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Daily Reflection Podcast Reflections

Reflection for 8 October 2020

Listen to or read a reflection on Luke 11.5-13, the gospel reading set for Thursday 8 October 2020

Reading: Luke 11.5-13

Jesus said to them, ‘Suppose one of you has a friend, and you go to him at midnight and say to him, “Friend, lend me three loaves of bread; for a friend of mine has arrived, and I have nothing to set before him.” And he answers from within, “Do not bother me; the door has already been locked, and my children are with me in bed; I cannot get up and give you anything.” I tell you, even though he will not get up and give him anything because he is his friend, at least because of his persistence he will get up and give him whatever he needs.

‘So I say to you, Ask, and it will be given to you; search, and you will find; knock, and the door will be opened for you. For everyone who asks receives, and everyone who searches finds, and for everyone who knocks, the door will be opened. Is there anyone among you who, if your child asks for a fish, will give a snake instead of a fish? Or if the child asks for an egg, will give a scorpion? If you then, who are evil, know how to give good gifts to your children, how much more will the heavenly Father give the Holy Spirit to those who ask him!’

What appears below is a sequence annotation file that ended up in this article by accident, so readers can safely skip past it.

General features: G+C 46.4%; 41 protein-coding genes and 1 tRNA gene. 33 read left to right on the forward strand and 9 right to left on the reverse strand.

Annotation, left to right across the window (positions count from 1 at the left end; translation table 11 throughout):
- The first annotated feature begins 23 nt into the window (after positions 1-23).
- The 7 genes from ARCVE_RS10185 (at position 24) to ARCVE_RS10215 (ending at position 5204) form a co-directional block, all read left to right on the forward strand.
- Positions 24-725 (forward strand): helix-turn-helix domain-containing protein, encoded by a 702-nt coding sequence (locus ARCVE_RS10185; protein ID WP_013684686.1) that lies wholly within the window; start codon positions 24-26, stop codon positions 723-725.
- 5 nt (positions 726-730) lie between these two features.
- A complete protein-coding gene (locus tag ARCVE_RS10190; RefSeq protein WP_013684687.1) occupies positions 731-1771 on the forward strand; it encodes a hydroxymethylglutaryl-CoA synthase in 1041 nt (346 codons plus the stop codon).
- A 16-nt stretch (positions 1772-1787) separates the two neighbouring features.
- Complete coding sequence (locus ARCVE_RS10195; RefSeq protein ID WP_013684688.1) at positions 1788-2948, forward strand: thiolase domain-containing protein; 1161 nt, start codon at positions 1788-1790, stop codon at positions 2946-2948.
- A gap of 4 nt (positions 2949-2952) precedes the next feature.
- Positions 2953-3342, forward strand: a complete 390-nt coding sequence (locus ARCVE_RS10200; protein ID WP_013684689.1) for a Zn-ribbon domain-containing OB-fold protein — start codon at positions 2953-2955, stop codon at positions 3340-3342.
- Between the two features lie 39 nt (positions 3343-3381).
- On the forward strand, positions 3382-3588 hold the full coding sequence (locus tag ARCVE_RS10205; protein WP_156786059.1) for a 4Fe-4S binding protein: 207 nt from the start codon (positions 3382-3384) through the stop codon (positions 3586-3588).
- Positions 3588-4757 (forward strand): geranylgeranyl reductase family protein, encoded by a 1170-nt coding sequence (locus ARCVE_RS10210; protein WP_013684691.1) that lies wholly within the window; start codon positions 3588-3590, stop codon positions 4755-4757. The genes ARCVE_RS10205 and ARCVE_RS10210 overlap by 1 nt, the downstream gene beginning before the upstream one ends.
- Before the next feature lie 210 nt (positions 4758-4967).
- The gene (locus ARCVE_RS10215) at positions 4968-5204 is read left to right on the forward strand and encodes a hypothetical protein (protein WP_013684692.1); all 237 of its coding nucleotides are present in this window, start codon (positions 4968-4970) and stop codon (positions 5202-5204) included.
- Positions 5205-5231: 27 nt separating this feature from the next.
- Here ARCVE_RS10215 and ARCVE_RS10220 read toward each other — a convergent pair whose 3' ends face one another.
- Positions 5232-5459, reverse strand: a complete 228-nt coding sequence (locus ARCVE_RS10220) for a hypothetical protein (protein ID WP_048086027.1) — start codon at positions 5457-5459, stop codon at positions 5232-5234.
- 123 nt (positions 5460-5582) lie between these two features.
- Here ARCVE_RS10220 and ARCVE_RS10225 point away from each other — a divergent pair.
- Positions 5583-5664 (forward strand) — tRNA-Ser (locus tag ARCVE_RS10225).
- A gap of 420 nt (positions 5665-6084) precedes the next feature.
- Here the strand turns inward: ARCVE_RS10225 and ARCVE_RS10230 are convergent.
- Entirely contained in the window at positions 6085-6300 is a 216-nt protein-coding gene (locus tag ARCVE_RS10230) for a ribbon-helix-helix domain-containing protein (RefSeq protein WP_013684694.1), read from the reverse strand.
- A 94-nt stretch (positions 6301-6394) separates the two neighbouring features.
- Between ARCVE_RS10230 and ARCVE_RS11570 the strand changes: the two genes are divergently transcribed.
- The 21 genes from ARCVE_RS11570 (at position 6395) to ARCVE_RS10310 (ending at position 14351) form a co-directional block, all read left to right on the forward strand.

Reflection

Yesterday’s reading recalled the moment when Jesus gave us the Lord’s Prayer, the prayer which famously open with the words: Our Father. That opening remind us that God is the divine father of the whole of humanity; God is father to all who he created in his own image. Today we are being invited to look at our relationship with God from a different angle. Today we are seeing God as Our Friend. As we continue to reflect on the perfect fatherhood of God, Our Father, we now add the model of perfect friendship that we can see in God’s relationship with the totality of humanity.

In the ancient Middle East there were strict rules of hospitality. The traveller in need of food and shelter always knew that it could be found. No matter how inconvenient the time or circumstances, the friend in need could always be certain of the support of friends, even if it was in the middle of the night. And, of course, the friend in bed could be certain of similar support, should the roles become reversed.

Yesterday, as we considered the Lord’s Prayer, we pondered on Jesus’ response to the plea: teach us to pray. Today we are not only being urged to pray, we are being told that we must be persistent in that prayer. Too many of us fall into the trap of ‘formal’ prayer that only happens in church and at set times of the day, or week, or month, or year! But … that is not how we should pray. We should be in a constant dialogue of prayer with God, our Father and our Friend.

When we have exciting news, or when we are bowed down in grief and fear we like to talk our problems through with our friends, with those who are closest to us and who we know we can trust. Too often, God is not on that list of confidantes. We wrap up our conversations with God in such formality that we lose the intimacy of friendly conversation.

Then, of course, comes that persistence in prayer. Our earthly friends can so quickly and so easily become bored and disinterested in our problems. God, our divine friend, never does. God urges us to ask, to search and to knock. God wants us to keep on talking to him until we find the peace that only he can give. And, God really does not mind if that conversation is in the middle of the night.

God is our Father, and God is our Friend. Let us take everything to him in persistent prayer. In that way we will come to fully understand and feel the love of God in our lives.